RIGHT-WING GROUP SUES NC COUNTIES IN EFFORT TO PURGE VOTER ROLLS: According to Judicial Watch, Mecklenburg is lagging in updating its voter list. It claims the state’s biggest county removed an average of 11,000 voters per year during the last reporting period. Dickerson says the county actually removed almost 59,000 names in 2019 alone. He also disputed Judicial Watch’s claim that Mecklenburg has more registered voters than voting-age residents. Based on 2018 Census estimate, Mecklenburg had almost 1.1 million residents, of which some 835,000 were 18 and older. About 88 percent, or 732,000 residents, are registered to vote — not the 107 percent alleged by the complaint, he said. Judicial Watch has long aligned itself with Trump on wide range of issues including immigration and Hillary Clinton’s emails.
WAKE COUNTY RESIDENTS ARE NOT COMPLYING WITH STAY-AT-HOME ORDERS: Law enforcement agencies throughout Wake County have received hundreds of complaints since county commissioners implemented a stay-at-home order two weeks ago to curb the spread of the coronavirus. Gov. Roy Cooper issued a similar statewide order that took effect March 30. Sit-down service at restaurants was banned in an earlier order that took effect March 17. Area police departments and the Wake County Sheriff's Office say they have chosen to educate and warn people and businesses about the restrictions under the orders before issuing citations. On March 24, Rolesville police issued two citations to employees at Main Street Tavern after warnings to shut down were ignored. "During the investigation of this complaint, it was learned that the [Main Street Tavern] continued to operate its business, even after being warned by the Rolesville Police Department," said Chief Orlando Soto.
GOVERNOR ISSUES NEW RESTRICTIONS ON NURSING HOMES TO FIGHT PANDEMIC: Skilled nursing facilities must close common areas, require employees to wear face masks, and test residents and employees daily when Cooper’s new executive order takes effect at 5 p.m. Monday. The state already has restricted visitation at nursing homes, except for family members with a dying loved one. Seventeen outbreaks have been reported in nursing homes, including one in Durham County and two in Orange County. Another four outbreaks were reported in residential care facilities, which are not included in the executive order. The state defines an outbreak as two or more positive test results. Another outbreak was reported shortly after the governor’s announcement in Chatham County, where The Laurels of Chatham, a 140-bed skilled nursing and rehabilitation center, announced that four people had tested positive for COVID-19. Then Thursday night, Wake County announced its first outbreak in a long-term care setting after two nurses and two patients tested positive at Wellington Rehabilitation and Healthcare in Knightdale.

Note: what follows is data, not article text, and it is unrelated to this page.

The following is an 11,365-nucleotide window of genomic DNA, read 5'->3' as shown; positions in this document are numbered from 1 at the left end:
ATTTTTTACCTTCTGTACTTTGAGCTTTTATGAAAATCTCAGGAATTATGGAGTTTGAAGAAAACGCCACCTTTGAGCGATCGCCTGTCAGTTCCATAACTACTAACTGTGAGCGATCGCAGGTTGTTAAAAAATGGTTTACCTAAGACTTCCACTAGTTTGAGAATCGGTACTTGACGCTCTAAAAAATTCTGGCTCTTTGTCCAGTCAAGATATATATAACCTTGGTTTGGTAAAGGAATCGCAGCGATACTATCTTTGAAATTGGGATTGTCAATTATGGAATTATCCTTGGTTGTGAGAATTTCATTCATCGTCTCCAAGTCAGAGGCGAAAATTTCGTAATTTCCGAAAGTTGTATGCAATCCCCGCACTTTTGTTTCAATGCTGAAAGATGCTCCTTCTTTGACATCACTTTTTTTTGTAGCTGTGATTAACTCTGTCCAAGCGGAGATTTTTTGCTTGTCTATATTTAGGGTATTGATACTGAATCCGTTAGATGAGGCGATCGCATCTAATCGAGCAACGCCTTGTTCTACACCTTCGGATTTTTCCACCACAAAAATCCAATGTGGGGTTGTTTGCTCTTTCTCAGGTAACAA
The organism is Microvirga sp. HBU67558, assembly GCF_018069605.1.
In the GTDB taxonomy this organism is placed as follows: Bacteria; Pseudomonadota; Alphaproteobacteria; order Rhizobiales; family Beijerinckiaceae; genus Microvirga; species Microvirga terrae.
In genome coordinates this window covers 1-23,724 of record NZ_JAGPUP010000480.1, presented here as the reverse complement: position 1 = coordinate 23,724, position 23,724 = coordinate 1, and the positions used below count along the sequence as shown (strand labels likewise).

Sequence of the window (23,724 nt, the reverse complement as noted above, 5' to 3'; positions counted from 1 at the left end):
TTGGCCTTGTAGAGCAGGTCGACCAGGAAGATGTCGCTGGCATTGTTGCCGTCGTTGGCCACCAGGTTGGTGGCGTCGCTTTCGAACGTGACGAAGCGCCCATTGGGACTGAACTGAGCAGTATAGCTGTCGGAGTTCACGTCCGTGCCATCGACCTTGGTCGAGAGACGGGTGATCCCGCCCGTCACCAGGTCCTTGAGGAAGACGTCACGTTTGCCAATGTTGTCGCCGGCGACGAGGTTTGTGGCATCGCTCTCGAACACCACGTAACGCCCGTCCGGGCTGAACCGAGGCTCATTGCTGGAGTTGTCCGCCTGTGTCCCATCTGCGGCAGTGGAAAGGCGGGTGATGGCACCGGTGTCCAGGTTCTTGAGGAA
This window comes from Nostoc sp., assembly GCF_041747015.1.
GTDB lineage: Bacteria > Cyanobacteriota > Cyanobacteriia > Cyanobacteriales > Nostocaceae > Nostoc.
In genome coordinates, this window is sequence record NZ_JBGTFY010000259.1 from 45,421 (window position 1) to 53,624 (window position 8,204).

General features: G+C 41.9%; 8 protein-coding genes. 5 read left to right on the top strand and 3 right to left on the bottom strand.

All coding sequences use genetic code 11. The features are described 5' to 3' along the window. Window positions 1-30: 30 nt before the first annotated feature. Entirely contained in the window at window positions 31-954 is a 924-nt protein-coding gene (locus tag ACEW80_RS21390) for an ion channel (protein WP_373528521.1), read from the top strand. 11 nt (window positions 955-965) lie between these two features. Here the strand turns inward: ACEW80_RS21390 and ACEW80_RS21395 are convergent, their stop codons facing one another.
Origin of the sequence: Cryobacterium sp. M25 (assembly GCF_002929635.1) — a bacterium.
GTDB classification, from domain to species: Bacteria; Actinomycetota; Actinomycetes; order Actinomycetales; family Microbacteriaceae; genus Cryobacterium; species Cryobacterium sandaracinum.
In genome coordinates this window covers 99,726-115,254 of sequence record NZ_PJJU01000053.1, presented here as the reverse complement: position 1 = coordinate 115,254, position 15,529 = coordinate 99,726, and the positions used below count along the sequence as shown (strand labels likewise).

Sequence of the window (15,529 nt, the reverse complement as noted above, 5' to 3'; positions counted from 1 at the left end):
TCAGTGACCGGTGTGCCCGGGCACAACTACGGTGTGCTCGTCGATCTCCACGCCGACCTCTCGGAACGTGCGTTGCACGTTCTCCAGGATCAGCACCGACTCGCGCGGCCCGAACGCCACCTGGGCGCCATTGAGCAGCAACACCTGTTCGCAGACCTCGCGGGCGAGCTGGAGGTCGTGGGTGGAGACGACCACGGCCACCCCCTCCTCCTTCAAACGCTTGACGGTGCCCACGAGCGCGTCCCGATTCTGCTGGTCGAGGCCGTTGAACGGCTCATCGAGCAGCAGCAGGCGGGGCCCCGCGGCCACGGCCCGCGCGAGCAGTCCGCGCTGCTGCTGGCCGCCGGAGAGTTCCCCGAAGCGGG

TRUMP WANTS TO "REOPEN" THE COUNTRY AT THE END OF APRIL: Behind closed doors, President Trump — concerned with the sagging economy — has sought a strategy for resuming business activity by May 1, according to people familiar with the discussions. In phone calls with outside advisers, Trump has even floated trying to reopen much of the country before the end of this month, when the current federal recommendations to avoid social gatherings and work from home expire, the people said. Trump regularly looks at unemployment and stock market numbers, complaining that they are hurting his presidency and reelection prospects, the people said. Like others, they spoke on the condition of anonymity to reveal internal discussions. Trump is preparing to announce this week the creation of a second, smaller coronavirus task force aimed specifically at combating the economic ramifications of the virus, according to people familiar with the plans. The task force is expected to be led by Mark Meadows, the White House chief of staff, and include Larry Kudlow, the president’s chief economic adviser, and Mnuchin, the treasury secretary, along with outside business leaders. Others expected to play a role are Kevin Hassett, who has been advising Trump on economic models in recent weeks, and the president’s son-in-law, Jared Kushner, administration officials say.
EVEN REPUBLICANS WANT TRUMP TO END HIS DAILY RANTS MASKED AS COVID 19 BRIEFINGS: As unemployment soars and the death toll skyrockets, and new polls show support for the president’s handling of the crisis sagging, White House allies and Republican lawmakers increasingly believe the briefings are hurting the president more than helping him. Many view the sessions as a kind of original sin from which all of his missteps flow, once he gets through his prepared script and turns to his preferred style of extemporaneous bluster and invective. Mr. Trump “sometimes drowns out his own message,” said Senator Lindsey Graham of South Carolina, who has become one of the president’s informal counselors and told him “a once-a-week show” could be more effective. Representative Susan Brooks of Indiana said “they’re going on too long.” Senator Shelley Moore Capito of West Virginia said the briefings were “going off the rails a little bit” and suggested that he should “let the health professionals guide where we’re going to go.” The consternation reflects a new sense of urgency over Mr. Trump’s re-election efforts as Joseph R. Biden Jr. emerges as his likely Democratic challenger. Three new polls this week show Mr. Biden leading the president, and the Trump campaign’s internal surveys show he has mostly lost the initial bump he received early in the crisis, according to three people briefed on the numbers. Public polls show he badly trails the nation’s governors and his own medical experts in terms of whom Americans trust most for guidance.